The principle technique used to the determine the concentration of elements on the surface is called Auger Electron Spectroscopy (AES). Diagram 10 shows the basic principle of Auger Electron Spectroscopy. When a beam of electrons is fired at the surface of the material these beams simulate several interactions. One of those interactions is Auger Electron Spectroscopy. The principle of Auger operates by allowing a high-energy electron from the beam to eject an electron from its orbit creating an empty hole in the orbit. As this occurs, another electron from a higher orbit moves to fill the empty space. As the electron changes from a higher to a lower orbit, it releases energy. This energy might eject a third electron from another orbit. By measuring the energy of the emitter electron called Auger electron, the atom can be identified. Different atoms have different atomic orbits therefore different Auger energies. One of the techniques for measuring the energy of the Auger electrons is the same in the LEED setup. It consists of the three grids and instead of the screen present in LEED, an electron collector is located in the Auger. The electron gun in the Auger technique operates at higher energy than in the LEED.

LEED-AES apparatus must operate in ultra high vacuum environment to allow travelling of the electron and to ensure extremely high purity the analyzed surface. The high vacuum environment is created by specially designed vacuum vessels (chambers) made out of stainless steel. The chamber is evacuated via combination at vacuum pumps. The vacuum level in the operated chambers with LEED-AES is similar to the vacuum level in space.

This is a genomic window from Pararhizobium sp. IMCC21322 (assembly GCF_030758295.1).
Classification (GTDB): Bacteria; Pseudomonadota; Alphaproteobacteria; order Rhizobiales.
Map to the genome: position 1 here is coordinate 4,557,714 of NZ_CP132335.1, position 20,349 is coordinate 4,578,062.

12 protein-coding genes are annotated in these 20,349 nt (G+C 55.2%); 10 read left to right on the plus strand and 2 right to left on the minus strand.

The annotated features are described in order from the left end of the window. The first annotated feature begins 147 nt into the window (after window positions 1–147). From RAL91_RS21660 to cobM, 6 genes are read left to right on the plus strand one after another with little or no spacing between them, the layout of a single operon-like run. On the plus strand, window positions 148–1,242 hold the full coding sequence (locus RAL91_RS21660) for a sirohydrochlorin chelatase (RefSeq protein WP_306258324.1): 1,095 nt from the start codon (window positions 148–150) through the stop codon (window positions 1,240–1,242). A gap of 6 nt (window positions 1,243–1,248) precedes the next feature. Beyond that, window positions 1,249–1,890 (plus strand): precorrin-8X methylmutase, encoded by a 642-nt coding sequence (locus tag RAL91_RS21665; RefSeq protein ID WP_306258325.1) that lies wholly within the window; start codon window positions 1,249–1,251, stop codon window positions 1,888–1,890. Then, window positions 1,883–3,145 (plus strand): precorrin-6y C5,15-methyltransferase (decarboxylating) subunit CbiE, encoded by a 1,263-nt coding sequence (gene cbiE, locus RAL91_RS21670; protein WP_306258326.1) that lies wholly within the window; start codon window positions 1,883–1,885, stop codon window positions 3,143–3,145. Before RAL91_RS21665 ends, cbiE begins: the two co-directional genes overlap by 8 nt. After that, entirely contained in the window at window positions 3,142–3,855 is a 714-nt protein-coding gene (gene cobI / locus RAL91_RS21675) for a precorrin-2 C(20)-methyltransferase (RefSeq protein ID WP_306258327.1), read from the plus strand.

New micro electronic material consists of very thin multi-layered structures. The properties of these "sandwiches" depends on the type of material and structure. The information about the composition and structure is very important for the construction of these "sandwiches".

Recently LEED-ACES technique was very useful in the development of the new solar cell material (Meter, p.1900). The researchers found the new surface treatment process which generated special surface structure on the silicon surface. This new structure has the properties required by the new generator of solar cells. In this development the LEED-ACES apparatus works together with coating and surface processing equipment. Directly after coating or surface processing the investigated surfaces are analyzed by LEED-ACES.

As the search for the electronic materials continues, the significance of the basic surface characterization is crucial in this process. The quantities measured by LEED-ACES play an important role in finding the right properties of the material surface at the atomic scale.